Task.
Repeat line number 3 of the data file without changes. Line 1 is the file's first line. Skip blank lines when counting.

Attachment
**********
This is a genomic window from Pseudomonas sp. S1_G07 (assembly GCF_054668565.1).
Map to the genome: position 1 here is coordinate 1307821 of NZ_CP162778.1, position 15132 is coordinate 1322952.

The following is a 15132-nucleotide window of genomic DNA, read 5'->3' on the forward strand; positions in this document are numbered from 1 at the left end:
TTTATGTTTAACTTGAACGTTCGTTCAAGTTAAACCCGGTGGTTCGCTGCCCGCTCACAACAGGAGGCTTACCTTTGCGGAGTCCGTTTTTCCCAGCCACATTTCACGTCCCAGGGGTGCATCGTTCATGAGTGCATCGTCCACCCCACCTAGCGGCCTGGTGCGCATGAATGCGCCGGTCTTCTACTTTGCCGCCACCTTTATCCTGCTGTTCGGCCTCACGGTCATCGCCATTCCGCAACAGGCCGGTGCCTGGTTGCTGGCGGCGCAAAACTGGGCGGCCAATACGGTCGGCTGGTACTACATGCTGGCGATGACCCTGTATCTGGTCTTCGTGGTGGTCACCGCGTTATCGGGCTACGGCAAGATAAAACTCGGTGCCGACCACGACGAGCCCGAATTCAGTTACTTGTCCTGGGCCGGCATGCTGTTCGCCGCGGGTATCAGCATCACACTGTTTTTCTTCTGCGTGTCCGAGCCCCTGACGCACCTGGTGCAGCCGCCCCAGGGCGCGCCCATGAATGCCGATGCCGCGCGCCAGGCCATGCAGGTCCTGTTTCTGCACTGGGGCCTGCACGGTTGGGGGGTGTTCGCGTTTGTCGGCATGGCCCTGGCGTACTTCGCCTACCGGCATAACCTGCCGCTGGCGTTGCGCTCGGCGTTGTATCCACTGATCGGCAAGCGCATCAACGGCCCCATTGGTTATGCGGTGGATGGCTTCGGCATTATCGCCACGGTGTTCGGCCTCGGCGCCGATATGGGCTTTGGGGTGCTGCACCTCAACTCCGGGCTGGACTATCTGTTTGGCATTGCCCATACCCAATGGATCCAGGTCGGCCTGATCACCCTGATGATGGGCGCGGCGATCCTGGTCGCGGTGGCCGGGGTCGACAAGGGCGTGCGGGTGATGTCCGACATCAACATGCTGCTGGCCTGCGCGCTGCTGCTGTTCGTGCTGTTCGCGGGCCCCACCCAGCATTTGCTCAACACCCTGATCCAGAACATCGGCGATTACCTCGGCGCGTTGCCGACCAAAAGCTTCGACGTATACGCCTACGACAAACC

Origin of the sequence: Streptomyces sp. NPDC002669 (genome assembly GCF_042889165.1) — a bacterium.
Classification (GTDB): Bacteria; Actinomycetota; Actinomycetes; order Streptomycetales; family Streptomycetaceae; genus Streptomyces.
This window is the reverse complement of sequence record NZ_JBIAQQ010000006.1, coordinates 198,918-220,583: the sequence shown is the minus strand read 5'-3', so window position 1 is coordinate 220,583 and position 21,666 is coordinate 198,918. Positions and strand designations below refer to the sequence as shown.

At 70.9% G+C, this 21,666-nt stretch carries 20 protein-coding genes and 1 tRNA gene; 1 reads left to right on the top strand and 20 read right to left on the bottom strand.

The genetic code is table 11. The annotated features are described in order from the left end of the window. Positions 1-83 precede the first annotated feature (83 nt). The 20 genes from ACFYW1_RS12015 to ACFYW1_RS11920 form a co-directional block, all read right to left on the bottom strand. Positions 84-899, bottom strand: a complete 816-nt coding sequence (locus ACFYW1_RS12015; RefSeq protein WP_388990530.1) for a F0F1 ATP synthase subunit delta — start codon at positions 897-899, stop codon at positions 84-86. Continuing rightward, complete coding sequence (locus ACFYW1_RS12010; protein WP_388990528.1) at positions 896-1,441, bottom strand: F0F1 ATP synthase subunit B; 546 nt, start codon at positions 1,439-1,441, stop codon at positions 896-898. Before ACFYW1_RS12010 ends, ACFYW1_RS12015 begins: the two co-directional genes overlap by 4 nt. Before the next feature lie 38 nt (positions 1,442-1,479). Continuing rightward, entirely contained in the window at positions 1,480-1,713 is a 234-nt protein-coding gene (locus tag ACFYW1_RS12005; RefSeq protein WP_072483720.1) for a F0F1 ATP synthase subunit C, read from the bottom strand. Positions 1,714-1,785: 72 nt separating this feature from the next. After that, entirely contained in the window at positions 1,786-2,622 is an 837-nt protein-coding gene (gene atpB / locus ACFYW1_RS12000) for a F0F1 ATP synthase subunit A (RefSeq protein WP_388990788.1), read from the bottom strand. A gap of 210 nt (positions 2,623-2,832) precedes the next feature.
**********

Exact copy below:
The following is a 15132-nucleotide window of genomic DNA, read 5'->3' on the forward strand; positions in this document are numbered from 1 at the left end: